Closing the achievement gap, increasing transparency and boosting community involvement in schools are key issues for the candidates seeking two citywide seats on the Minneapolis school board.

Voters in Tuesday’s primary will eliminate two of the six candidates running for the board’s two citywide seats now held by Rebecca Gagnon and Richard Mammen, who is not seeking re-election. Three district seats are also open, two of which have unopposed candidates.

All citywide candidates agree that closing the achievement gap between students of color and whites in Minneapolis is key to the district’s success, but they differ on how to do so. The race highlights strong divisions over how the district should deal with underperforming schools, how often children should be tested and how school money should be allocated.

Gagnon, the only citywide incumbent, says her focus continues to be on the budget and finding ways to give more money directly to classrooms. She said she is opposed to shutting down schools that have low graduation rates and test scores, and instead wants to see additional money going to improve the struggling schools.

“I don’t think charters do it better,” Gagnon said. “I wish we could turn to how we can help vs. how do we close the schools and let the charters in.”

Former City Council Member Don Samuels is the most surprising of the candidates.

Along with being the most dynamic fundraiser, he has gained support from national education organizations and local politicians like former Minneapolis Mayor R.T. Rybak. Samuels got money from Eric Mahmoud, who runs several charter schools in the city, and several donors associated with Teach for America, which recruits for teachers in low-income ares. Some candidates have criticized Samuels, a former mayoral candidate, for tapping into large national organizations. But he makes no apologies for his strong fund­raising.

“I ran on a very education-dominated platform,” he said of his mayoral bid. “They were motivated to support me again.”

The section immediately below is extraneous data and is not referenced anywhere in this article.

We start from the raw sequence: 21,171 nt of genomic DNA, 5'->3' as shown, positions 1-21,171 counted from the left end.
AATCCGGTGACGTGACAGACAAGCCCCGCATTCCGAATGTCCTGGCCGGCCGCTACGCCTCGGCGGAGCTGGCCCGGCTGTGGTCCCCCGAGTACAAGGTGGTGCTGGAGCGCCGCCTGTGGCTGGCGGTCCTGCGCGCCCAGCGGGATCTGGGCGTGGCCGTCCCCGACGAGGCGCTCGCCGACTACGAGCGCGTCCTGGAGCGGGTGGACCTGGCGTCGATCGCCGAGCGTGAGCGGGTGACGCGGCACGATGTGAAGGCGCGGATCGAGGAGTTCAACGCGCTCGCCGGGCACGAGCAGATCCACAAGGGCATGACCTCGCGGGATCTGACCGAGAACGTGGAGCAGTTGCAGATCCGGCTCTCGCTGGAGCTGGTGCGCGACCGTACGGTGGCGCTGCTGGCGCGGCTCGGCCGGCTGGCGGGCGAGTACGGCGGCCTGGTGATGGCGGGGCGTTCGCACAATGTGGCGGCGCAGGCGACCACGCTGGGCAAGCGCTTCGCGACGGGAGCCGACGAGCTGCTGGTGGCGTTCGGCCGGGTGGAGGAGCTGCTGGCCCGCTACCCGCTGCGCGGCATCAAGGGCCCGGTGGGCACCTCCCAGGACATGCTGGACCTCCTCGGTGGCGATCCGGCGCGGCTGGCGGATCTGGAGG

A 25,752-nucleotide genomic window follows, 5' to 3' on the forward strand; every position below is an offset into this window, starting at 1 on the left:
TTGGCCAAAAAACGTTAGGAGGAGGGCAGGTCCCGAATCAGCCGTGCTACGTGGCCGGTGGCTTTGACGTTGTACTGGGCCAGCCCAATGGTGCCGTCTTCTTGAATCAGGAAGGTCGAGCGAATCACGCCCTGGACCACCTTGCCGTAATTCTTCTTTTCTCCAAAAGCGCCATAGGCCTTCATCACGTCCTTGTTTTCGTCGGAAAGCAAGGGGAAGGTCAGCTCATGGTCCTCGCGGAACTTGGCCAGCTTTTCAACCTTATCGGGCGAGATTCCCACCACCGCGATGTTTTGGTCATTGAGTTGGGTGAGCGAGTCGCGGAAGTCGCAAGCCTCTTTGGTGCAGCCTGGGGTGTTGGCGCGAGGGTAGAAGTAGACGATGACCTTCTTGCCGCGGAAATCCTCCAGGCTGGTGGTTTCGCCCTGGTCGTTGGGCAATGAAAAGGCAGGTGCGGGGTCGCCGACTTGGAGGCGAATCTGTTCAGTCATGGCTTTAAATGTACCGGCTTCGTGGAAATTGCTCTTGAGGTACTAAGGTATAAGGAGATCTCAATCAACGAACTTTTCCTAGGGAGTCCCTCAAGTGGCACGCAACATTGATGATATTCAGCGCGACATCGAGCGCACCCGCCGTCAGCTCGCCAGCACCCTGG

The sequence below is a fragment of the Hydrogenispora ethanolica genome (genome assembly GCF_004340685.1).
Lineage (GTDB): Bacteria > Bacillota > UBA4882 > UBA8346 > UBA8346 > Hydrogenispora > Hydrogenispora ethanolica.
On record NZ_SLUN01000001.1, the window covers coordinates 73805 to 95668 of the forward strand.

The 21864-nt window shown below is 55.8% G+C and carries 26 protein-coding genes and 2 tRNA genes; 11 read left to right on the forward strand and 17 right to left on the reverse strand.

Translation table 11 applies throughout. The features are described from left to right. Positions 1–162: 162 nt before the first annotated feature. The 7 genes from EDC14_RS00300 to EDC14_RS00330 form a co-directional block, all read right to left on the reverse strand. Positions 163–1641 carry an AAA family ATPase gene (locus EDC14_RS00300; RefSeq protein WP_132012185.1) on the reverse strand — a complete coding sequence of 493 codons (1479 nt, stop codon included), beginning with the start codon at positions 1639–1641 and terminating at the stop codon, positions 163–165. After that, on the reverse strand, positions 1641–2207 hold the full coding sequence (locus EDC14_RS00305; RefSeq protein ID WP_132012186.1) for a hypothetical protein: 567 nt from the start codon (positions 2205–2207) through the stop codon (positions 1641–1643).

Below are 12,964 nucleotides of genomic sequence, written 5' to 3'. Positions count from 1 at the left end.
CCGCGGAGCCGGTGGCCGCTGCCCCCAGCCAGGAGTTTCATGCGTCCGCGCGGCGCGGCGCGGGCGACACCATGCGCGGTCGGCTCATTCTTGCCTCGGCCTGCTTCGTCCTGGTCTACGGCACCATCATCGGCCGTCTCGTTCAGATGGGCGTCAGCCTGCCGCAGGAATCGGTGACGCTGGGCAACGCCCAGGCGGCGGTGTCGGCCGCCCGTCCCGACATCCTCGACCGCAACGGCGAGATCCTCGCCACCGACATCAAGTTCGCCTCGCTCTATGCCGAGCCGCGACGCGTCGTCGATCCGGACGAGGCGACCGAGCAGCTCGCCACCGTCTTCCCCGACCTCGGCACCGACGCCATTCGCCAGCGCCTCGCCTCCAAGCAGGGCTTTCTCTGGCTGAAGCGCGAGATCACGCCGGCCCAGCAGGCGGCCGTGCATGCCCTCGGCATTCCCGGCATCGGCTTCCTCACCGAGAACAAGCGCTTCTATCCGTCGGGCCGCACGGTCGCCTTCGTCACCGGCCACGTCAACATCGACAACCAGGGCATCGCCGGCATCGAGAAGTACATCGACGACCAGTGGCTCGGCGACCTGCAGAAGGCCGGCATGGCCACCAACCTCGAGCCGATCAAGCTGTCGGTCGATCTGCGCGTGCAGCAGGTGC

Samuels wants to improve the use of data to track the district, similar to how Minneapolis measures and tracks performance for departments, such as police, graffiti cleanup and lead poison levels.

Samuels’ strong fundraising and high-profile campaign have made him a target of the other candidates.

His opponents have criticized his 2007 recommendation to “burn North High School down” for its poor graduation rates.

“While I have apologized numerous times for the expression, I continue to share the same sentiment that there is a crisis in our schools,” he said referring to the achievement gap.

Iris Altamirano said the achievement gap in the district drove her to run for the board. The child of a school janitor who went on to graduate from Cornell University, Altamirano is focused on early childhood education, multilingual programs and community engagement.

Altamirano, who has the backing of the local janitor’s union and numerous City Council members, wants to increase funding for the district’s program that pays for preschool education for 4-year-olds in the district.

Ira Jourdain, a parent and human resources manager, wants to shift the district away from testing and invest more in special education.

Doug Mann, who has run for the school board eight times before, opposes longer school days and school years, which he says are filled with more seat time with the same or lower quality of instruction. He would like to reduce teacher turnover rates and increase support for teachers in high poverty schools. He favors seniority and tenure rights for teachers.

For Soren Christian Sorensen, St. Paul’s policy to give every student an iPad prompted him to run for the school board. He did not want to see the same thing happen in Minneapolis.

He said people want to find any solution possible to close the achievement gap, but not at the expense of putting children’s privacy at risk.